The Quaker Meeting:


The Quakers of Iowa by D.C. Mott, 1898

Annals of Iowa, Vol. 4, p263-276




“There lives in Iowa the remnant of a people perhaps the most peculiar, retiring, unique, and, in some ways, interesting, of any sect or society known to our country and time.

We mean the branch of the Quaker church sometimes called the Old-fashioned Quakers,…


“No paid ministry, a rejection of baptism and the ‘outward ordinances’, and their great reliance on the “inward light” or guiding spirit, are the society’s most distinguishing doctrinal points.  “Freely ye have received, freely give,” is their authority for not paying the ministry.  A desire to break away from “the tyranny of the clergy” of England was perhaps one great reason for their adoption of this principle.  They hold that baptism is spiritual, and that acceptable worship can only be given in spirit, hence their many silent meetings.  These are the foundation stones upon which has been built that peculiar superstructure called Quakerism….


“…about this time the Society was rent by separation.  Away back in 1827 the parent body in the Eastern States was divided by what is known as the Hicksite separation.  Elias Hicks openly denied Christs’s divinity, depreciated the value of the Scriptures and placed a greater dependence upon “the inward light”.  The tendency in the society toward the unitarianism of Hicks had its opposite in the more evangelical doctrines of Joseph John Gurney,…  Thus it happens that there are two distinct branches of Quakers in Iowa, the one known as the Gurneyites, or Progressive Friends, and the other as the Wilburites, or sometimes called the orthodox, or old fashioned Friends. …


  “On entering a Friends’ meeting for the first time the stranger is seated about midway in the audience part of the room.  Care is taken not to seat him too far forward,…  The men enter with their hats on and many keep them on throughout the entire meeting.  All take their seats in silence.  As the meetings are mostly in the country, they gather irregularly, and sometime considerable time elapses before all are in.  Then perfect quiet settles over all.  There is no opening hymn, no announcement, no reading of the scripture, no prayer, no collection, no text, no regular sermon.  Every head is bowed and every member is supposed to be communing with the Spirit of the living God.   A large congregation waiting in absolute silence for the teaching of the “still small voice that teacheth as never man taught,” is surely a sublime spectacle.


“No one dares break that solemn stillness until he is sure that he is called by the Divine Spirit to speak to the people.  Then he rises, slowly removes his hat, and in peculiar, half sing-song voice, discourses on the beauty of holy living and exhorts to faithfulness.  These sermons are mostly short and unstudied.  They are apparently what is presented to the mind of the speaker when under deep religious thought.  As the society does not believe in educating its ministry, the sermons seldom display much learning, but they do sometimes show wonderful spirituality.  They never elaborate a subject, but they powerfully condense and put the main truths of the Christian religion in a few short sentences which sometimes are both strong and eloquent.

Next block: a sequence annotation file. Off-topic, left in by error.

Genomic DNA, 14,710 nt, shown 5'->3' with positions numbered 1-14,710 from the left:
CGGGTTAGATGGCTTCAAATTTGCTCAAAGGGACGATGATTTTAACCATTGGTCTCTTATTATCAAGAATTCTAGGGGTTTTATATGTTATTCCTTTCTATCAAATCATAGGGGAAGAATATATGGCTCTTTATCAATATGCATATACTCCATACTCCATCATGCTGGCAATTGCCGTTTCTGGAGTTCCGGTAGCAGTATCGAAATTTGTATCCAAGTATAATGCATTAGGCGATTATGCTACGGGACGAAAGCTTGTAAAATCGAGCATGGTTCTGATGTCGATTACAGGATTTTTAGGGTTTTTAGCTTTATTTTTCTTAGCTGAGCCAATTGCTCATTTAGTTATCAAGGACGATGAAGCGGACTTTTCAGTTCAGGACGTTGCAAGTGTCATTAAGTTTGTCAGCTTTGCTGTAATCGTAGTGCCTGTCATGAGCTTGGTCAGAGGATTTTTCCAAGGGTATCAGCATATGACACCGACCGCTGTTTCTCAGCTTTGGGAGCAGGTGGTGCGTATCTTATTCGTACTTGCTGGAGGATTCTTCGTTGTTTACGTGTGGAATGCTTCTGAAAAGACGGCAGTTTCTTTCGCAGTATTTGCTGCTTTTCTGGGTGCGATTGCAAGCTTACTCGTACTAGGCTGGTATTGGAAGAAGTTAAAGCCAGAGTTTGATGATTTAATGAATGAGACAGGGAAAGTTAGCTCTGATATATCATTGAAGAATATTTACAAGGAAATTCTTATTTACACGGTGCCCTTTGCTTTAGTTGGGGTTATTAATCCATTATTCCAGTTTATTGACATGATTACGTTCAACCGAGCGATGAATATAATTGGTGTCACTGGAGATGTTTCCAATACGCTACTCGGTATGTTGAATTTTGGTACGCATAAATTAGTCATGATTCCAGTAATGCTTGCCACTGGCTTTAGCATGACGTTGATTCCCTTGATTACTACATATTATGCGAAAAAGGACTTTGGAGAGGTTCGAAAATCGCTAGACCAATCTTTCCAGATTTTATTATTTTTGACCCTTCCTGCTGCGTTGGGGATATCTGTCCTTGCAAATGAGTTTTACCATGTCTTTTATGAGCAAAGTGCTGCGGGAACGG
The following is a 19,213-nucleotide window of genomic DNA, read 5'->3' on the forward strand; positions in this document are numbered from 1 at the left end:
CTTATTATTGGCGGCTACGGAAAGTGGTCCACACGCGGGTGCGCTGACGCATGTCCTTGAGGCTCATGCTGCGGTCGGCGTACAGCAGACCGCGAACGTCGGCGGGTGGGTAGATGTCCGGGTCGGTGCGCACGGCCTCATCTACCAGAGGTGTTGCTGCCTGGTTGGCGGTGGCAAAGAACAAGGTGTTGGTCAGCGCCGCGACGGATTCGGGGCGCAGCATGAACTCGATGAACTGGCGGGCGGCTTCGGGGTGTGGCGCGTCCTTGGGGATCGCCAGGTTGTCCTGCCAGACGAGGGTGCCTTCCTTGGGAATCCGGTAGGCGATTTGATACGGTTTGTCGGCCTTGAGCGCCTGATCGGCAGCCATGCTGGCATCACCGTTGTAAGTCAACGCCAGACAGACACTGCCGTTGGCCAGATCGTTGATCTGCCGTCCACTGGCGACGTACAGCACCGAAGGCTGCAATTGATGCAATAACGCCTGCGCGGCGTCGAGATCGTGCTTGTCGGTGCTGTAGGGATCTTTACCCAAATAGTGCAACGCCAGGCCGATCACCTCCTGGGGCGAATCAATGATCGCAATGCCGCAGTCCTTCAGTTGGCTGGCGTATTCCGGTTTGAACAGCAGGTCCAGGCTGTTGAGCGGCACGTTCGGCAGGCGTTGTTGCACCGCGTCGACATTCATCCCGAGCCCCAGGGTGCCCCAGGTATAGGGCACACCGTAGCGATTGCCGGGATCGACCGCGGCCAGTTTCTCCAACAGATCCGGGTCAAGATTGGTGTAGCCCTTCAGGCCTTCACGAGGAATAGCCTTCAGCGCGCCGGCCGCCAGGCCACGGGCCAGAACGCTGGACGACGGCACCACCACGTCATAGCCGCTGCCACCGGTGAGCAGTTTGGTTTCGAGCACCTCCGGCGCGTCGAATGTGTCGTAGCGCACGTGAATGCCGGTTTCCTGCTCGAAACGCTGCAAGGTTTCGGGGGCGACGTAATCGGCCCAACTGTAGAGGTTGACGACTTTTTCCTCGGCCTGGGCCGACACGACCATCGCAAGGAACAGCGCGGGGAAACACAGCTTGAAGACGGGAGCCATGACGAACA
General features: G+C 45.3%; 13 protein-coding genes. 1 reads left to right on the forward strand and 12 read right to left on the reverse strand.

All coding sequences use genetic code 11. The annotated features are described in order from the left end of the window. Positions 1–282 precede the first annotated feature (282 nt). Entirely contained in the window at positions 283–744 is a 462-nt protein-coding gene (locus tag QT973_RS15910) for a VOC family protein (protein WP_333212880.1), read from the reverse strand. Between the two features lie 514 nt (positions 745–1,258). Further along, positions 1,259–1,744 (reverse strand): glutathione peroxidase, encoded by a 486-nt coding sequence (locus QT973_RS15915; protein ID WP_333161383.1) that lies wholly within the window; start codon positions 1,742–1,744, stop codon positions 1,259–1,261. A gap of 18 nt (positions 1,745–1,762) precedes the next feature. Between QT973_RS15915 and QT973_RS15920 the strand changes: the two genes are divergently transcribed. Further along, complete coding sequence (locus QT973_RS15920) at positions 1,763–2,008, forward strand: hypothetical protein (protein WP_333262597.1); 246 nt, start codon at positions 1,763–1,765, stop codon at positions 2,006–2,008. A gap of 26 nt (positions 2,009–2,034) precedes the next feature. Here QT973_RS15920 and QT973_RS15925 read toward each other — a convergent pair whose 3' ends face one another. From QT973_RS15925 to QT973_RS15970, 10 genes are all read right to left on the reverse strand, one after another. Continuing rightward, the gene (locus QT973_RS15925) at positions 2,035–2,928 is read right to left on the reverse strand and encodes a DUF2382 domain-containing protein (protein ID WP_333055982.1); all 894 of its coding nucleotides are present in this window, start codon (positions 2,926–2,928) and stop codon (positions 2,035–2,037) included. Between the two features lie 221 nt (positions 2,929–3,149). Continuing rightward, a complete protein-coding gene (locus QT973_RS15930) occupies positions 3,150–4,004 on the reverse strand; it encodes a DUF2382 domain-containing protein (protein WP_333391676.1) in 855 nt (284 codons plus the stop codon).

“A member anywhere in the house may kneel to pray, whereupon all rise to their feet, the men removing their hats.  All remain standing until the sometimes eloquent and usually highly figurative prayer ascends to the throne of grace.  When the amen is said all are again seated. 


“It frequently happens that there is no word spoken through the whole service, the meeting being an entirely silent one.  But these are not considered at all profitless by Friends, as they contend that acceptable worship may be rendered in this way, and often remark that such meetings are to them most favored season of divine blessings.  When the time for ending the meeting has come, the man sitting at the “head of the meetings,” on the gallery and next to the partition, simply shakes hands with the one next to him, which is the signal for general greeting and handshaking among the members and the meeting is adjourned.


“The formation of the society in England was, on the part of those joining, a protest against worldliness and was a movement in favor of simplicity and plainness in living, and of spirituality against formality in worship.


“The unbounded faith which Quakers have in their own principles, and the way they regard the principles and practices of other churches, approach intolerance on their part.  They believe they are guided to their convictions by the Spirit of Truth, and they really think they have arrived at absolutely correct conclusions, and that any other opinions are wrong.  They think that all who differ from them would agree with them if they had sufficient light….


“Behind them they behold the history of their society made glorious to them by the suffering of its founders.  It has become endeared to them by every tie of sentiment and conscience, and they regard it as their highest duty to maintain its existence and preserve its purity against the encroachments of time.   Audubon, Iowa, 1898